What is Cryptorchidism?
Cryptorchidism is a condition where one or both testes do not fully descend into the scrotum. Fetal testes begin formation in the abdomen and descend through the inguinal canal into the scrotum. A cryptorchid testicle can remain in the abdomen, become trapped in the inguinal canal or appear under the skin outside of the inguinal canal.
Is Cryptorchidism An Inherited Trait?
A genetic basis for the cryptorchid trait has been identified in the pedigrees of some stallions, dogs, cattle, humans and other species. A number of factors are involved in the movement of the testes from abdomen to scrotum; androgen hormone levels, size of the inguinal canal, size of the testes and timing of hormone release all play a part. Thus, cryptorchidism is considered a polygenic trait and predicting its heritability is complicated.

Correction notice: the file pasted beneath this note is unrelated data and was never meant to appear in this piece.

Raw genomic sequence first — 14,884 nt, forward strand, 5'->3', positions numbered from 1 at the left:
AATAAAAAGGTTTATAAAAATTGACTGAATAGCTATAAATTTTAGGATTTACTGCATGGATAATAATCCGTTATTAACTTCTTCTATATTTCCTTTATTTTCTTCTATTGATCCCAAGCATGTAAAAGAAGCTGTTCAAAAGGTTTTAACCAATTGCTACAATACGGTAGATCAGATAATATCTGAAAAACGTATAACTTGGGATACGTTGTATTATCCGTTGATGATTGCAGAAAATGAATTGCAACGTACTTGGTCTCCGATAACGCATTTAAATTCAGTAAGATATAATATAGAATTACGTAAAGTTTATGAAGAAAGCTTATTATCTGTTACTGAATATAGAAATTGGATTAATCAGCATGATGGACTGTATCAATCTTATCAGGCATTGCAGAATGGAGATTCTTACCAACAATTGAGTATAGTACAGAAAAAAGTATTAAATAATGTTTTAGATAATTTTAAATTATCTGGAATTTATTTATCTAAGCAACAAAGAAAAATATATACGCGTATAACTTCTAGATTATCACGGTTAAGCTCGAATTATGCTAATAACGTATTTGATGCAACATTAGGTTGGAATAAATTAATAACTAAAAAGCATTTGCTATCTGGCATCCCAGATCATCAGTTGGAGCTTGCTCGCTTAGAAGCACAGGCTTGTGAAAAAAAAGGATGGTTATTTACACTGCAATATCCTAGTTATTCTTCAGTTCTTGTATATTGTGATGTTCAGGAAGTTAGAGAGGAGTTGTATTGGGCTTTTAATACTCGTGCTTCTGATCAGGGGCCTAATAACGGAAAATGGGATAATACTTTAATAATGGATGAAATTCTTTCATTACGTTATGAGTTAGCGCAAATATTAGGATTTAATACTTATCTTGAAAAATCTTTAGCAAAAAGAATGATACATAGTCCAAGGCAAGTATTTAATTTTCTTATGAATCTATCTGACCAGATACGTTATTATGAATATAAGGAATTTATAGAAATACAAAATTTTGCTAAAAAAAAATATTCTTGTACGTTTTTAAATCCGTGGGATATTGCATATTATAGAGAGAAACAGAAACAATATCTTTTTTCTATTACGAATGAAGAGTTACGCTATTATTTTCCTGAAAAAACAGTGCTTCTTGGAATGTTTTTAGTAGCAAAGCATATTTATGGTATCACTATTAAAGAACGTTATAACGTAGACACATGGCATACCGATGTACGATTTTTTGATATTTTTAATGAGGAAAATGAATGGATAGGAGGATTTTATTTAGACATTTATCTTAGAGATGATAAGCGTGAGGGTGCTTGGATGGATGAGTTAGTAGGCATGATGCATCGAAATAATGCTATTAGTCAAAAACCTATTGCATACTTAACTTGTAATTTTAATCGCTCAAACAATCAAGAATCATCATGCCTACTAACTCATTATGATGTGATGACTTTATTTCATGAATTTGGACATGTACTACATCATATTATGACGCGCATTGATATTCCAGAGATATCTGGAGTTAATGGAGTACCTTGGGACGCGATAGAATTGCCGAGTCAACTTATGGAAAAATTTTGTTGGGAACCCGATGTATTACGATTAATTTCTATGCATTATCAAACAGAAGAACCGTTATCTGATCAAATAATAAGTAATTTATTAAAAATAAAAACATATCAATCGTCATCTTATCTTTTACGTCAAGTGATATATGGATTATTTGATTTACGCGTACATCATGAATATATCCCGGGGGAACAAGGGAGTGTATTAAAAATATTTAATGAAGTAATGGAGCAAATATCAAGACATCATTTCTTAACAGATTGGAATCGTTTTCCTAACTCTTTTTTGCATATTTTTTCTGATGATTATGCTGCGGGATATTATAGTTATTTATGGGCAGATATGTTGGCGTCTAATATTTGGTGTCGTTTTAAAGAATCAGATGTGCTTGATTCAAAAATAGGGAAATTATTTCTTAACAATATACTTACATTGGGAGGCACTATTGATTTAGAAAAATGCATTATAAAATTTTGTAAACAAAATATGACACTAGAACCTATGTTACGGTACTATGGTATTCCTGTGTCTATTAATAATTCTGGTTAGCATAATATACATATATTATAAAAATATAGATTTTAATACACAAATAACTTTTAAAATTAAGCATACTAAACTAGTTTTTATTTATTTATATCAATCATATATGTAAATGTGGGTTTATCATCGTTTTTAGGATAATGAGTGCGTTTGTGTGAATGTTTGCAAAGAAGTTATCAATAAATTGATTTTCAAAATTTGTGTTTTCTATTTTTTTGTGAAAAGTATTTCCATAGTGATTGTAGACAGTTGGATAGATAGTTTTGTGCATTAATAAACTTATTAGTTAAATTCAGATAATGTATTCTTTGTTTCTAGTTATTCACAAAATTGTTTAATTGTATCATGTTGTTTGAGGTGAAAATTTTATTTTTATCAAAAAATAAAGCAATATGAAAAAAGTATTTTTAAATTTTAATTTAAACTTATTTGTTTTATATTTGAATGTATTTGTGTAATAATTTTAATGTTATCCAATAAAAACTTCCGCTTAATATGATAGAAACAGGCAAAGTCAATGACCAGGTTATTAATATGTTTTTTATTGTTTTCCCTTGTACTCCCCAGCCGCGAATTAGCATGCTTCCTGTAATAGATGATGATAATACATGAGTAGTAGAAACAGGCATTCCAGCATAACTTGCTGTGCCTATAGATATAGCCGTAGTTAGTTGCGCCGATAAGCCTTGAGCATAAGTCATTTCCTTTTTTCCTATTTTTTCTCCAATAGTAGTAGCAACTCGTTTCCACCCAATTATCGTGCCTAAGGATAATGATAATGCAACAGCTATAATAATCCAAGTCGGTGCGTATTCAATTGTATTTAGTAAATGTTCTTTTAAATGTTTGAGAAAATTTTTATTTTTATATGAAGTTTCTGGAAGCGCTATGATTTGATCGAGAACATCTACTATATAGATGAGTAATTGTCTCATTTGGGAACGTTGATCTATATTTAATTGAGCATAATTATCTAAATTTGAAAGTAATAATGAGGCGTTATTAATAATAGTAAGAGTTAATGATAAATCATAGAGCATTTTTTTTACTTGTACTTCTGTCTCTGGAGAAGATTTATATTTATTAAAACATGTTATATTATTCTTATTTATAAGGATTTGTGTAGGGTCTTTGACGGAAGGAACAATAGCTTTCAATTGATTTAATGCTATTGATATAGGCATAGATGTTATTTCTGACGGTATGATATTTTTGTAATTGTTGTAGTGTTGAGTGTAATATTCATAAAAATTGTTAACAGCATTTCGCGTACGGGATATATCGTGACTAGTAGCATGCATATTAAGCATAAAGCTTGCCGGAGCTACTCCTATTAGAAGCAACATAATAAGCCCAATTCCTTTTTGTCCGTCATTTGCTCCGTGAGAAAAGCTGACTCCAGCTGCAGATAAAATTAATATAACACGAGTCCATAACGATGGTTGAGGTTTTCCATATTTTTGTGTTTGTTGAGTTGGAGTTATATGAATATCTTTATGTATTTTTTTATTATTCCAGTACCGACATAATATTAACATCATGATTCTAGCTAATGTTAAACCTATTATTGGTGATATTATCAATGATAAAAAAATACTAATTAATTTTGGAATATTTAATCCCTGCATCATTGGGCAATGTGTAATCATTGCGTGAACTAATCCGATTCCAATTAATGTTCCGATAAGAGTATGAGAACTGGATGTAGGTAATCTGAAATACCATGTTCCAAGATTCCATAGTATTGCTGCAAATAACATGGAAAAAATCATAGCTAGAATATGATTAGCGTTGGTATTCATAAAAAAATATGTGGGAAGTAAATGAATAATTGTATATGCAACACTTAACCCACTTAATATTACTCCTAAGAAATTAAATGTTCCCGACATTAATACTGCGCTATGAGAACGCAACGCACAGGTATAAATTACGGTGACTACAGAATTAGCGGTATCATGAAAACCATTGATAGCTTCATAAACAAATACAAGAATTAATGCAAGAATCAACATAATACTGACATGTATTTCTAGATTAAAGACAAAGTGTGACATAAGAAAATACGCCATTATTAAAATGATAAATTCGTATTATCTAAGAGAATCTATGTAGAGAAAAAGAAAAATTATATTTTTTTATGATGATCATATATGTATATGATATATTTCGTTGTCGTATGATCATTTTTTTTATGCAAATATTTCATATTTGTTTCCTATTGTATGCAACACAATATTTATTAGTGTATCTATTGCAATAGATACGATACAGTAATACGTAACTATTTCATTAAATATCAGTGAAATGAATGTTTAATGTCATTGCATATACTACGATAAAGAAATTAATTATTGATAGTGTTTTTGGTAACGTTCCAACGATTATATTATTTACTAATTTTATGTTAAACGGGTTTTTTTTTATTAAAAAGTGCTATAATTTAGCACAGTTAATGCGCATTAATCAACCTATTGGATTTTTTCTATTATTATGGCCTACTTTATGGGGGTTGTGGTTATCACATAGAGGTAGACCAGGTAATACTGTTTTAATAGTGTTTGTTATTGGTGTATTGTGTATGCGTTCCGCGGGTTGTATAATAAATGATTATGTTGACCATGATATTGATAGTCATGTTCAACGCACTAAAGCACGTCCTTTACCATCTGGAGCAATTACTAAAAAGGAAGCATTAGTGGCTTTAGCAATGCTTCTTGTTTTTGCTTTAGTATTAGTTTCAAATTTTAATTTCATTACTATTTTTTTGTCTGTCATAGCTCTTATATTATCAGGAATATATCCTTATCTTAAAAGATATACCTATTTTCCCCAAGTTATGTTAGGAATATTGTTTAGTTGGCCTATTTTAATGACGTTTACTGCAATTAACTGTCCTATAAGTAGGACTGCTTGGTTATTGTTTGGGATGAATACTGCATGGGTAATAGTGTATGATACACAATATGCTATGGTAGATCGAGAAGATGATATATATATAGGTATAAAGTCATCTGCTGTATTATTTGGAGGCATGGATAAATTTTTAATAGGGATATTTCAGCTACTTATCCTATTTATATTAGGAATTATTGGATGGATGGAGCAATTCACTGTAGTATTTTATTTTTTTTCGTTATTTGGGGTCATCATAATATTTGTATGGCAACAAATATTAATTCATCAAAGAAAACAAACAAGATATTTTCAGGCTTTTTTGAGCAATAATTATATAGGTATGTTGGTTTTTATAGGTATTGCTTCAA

Retained testicles are almost always infertile in regards to sperm production because the testicle is maintained at too high body temperature for spermatogenesis. They do, however, produce testosterone, so a male with a retained testicle will exhibit intact male behavior. Medical induction of descent is controversial and not very effective so, given that the condition has a genetic component, surgical castration is recommended in affected animals. This prevents passing any genetic predisposition on to future generations and avoids possible adverse health effects later in life, such as testicular tumors.